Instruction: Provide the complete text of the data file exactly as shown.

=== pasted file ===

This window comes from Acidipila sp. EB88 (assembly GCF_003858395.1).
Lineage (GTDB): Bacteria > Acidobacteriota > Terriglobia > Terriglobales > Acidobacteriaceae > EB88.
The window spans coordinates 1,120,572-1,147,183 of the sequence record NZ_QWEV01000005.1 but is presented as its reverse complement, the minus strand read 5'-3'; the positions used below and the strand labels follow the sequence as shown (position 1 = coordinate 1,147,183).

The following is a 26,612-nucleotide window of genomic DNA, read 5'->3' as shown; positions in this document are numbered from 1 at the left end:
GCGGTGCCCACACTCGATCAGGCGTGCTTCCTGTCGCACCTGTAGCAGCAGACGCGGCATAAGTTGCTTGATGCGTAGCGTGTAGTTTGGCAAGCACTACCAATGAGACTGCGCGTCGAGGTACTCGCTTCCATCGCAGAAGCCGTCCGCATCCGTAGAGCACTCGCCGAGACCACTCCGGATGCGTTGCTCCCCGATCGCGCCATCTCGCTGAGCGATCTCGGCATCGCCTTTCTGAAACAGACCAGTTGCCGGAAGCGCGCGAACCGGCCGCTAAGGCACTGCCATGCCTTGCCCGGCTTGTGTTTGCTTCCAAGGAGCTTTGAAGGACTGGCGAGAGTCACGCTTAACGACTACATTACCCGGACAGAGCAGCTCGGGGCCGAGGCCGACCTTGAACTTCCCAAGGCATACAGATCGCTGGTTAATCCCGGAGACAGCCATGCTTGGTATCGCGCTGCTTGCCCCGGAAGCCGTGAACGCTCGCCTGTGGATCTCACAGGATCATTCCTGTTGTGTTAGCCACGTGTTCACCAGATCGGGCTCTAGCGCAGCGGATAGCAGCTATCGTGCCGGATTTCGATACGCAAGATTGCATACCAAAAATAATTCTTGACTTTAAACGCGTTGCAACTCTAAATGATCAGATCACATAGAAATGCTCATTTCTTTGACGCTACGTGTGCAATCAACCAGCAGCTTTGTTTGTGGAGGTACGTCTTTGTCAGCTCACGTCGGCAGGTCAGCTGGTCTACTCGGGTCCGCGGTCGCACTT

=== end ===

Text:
This window comes from Acidipila sp. EB88 (assembly GCF_003858395.1).
Lineage (GTDB): Bacteria > Acidobacteriota > Terriglobia > Terriglobales > Acidobacteriaceae > EB88.
The window spans coordinates 1,120,572-1,147,183 of the sequence record NZ_QWEV01000005.1 but is presented as its reverse complement, the minus strand read 5'-3'; the positions used below and the strand labels follow the sequence as shown (position 1 = coordinate 1,147,183).

The following is a 26,612-nucleotide window of genomic DNA, read 5'->3' as shown; positions in this document are numbered from 1 at the left end:
GCGGTGCCCACACTCGATCAGGCGTGCTTCCTGTCGCACCTGTAGCAGCAGACGCGGCATAAGTTGCTTGATGCGTAGCGTGTAGTTTGGCAAGCACTACCAATGAGACTGCGCGTCGAGGTACTCGCTTCCATCGCAGAAGCCGTCCGCATCCGTAGAGCACTCGCCGAGACCACTCCGGATGCGTTGCTCCCCGATCGCGCCATCTCGCTGAGCGATCTCGGCATCGCCTTTCTGAAACAGACCAGTTGCCGGAAGCGCGCGAACCGGCCGCTAAGGCACTGCCATGCCTTGCCCGGCTTGTGTTTGCTTCCAAGGAGCTTTGAAGGACTGGCGAGAGTCACGCTTAACGACTACATTACCCGGACAGAGCAGCTCGGGGCCGAGGCCGACCTTGAACTTCCCAAGGCATACAGATCGCTGGTTAATCCCGGAGACAGCCATGCTTGGTATCGCGCTGCTTGCCCCGGAAGCCGTGAACGCTCGCCTGTGGATCTCACAGGATCATTCCTGTTGTGTTAGCCACGTGTTCACCAGATCGGGCTCTAGCGCAGCGGATAGCAGCTATCGTGCCGGATTTCGATACGCAAGATTGCATACCAAAAATAATTCTTGACTTTAAACGCGTTGCAACTCTAAATGATCAGATCACATAGAAATGCTCATTTCTTTGACGCTACGTGTGCAATCAACCAGCAGCTTTGTTTGTGGAGGTACGTCTTTGTCAGCTCACGTCGGCAGGTCAGCTGGTCTACTCGGGTCCGCGGTCGCACTT